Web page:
Box turtle volunteer and researcher Tim O’Brien shares some of his field observations from the past summer.
For the last several years I’ve been tracking some of the sanctuary’s eastern box turtles. The turtles have radio tags attached to their top shells which allow me to locate them with a radio receiver and record their whereabouts.
One of my goals is to get an understanding of the individual ranges of box turtles. Generally speaking, some box turtles are faithful to their territories for undetermined lengths of time. Two of my study turtles have been very predictable in their movements—until one of them wasn’t!
Turtle number 348 is a good example. I’ve tracked this medium-sized male for the past 4 years. This period includes not only weekly monitoring during the active season, but twice monthly checks even when he is brumating (hibernating) in the winter.
Number 348 has exhibited a small home range up in the woods by the Osprey pole. Last summer during a very dry period in August he managed to find his way to Silver Spring and then soaked there for a month. That’s a straight line trip of 1830 feet—more than a third of a mile! Last summer he arrived at Silver Spring on August 5th. How did he even know the pond was there? This year he did it again arriving on August 1st. He only soaked for eight days this time, but he remains in the general area.
It will be interesting to see if he travels back to his regular brumation burrow near the Osprey pole. Box turtles do occasionally change home ranges for various reasons. If he does decide to take up residence on another part of the sanctuary, I’d love to know why. I’ll be keeping an eye on that.
The ultimate unshakeable box turtle may be number 63, a large female who lives in Eastman’s Field.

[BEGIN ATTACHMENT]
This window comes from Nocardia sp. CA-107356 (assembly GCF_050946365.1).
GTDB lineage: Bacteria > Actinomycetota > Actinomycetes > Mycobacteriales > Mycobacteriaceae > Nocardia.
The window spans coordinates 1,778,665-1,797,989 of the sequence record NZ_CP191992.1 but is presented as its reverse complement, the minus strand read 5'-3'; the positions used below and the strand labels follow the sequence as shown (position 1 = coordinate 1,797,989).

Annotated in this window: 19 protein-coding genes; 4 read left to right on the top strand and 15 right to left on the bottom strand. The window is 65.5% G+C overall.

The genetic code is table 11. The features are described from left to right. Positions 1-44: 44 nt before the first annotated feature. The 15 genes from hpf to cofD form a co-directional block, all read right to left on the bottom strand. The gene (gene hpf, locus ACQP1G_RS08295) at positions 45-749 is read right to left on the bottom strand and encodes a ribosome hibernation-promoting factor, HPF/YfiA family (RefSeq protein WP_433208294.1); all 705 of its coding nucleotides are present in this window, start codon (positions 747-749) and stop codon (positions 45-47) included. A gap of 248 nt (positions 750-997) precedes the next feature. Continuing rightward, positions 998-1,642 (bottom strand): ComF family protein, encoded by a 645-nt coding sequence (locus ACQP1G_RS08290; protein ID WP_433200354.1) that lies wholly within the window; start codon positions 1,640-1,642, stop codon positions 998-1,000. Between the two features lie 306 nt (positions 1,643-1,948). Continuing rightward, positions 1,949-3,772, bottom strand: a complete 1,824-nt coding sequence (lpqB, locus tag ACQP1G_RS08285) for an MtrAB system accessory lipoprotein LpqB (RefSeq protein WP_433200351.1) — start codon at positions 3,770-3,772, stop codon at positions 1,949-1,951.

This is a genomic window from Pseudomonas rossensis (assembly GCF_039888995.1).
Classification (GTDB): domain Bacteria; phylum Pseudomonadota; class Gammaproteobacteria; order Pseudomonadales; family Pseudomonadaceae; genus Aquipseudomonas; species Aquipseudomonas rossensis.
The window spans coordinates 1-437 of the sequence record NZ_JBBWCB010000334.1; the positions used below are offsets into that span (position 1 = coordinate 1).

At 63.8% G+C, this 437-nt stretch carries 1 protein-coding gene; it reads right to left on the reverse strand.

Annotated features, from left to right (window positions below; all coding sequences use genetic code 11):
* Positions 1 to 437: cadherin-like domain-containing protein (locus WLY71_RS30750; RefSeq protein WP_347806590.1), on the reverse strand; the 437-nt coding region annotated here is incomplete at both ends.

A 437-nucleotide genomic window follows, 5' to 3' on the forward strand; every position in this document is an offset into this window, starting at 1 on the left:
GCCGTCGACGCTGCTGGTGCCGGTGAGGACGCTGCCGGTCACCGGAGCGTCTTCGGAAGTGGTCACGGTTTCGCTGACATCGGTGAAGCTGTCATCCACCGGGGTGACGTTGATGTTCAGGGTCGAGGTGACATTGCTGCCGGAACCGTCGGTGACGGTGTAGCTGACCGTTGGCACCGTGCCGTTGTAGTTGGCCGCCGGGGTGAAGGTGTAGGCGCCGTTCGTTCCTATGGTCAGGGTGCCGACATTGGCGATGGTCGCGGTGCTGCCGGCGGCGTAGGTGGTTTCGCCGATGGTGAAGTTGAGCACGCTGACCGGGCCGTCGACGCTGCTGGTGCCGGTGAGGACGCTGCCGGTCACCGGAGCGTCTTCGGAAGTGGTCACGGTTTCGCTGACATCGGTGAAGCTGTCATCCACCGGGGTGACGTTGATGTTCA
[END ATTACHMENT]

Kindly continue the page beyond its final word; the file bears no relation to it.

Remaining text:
She brumates up on the ridge behind Goose Pond and travels the entire perimeter of the field between April and November. Her movements are very consistent and in fact I often find her in precisely the same location as the year before at about the same time of year!
Number 63 appears to be smitten with turtle number 238, an older male. I’ve found them mating beneath the same bush at the same time of year two years in a row! This year I found them together in June and although I did not see any mating, it likely did occur.
Unlike other animals, box turtles do not have pheromones or other means of attracting a mate. It’s purely visual cues that bring them together in a chance encounter. In the case of #63 and #238, I find it astonishing that they manage to find each other every year! It is this aspect of their life history traits that makes population density in box turtle populations so critically important.
So what’s next? We are raising a clutch of five box turtles at Bristol County Agricultural High School in Dighton. We plan to release the turtles in June 2020 at the sanctuary. If the turtles continue to grow, they could be about 200 grams each by then (4–5 inches). Our intention is to track them from their release date and gradually increase the size of their radio transmitters as body weight allows. We’ll watch as they establish home ranges and, we hope, continue to grow and thrive. If all goes as planned this will be the first long term box turtle tracking study at the sanctuary with head-started turtles. I can hardly wait to get going!
Special thanks to the amazing students and staff at Bristol County Agricultural High School for their help in head starting our box turtles and terrapins.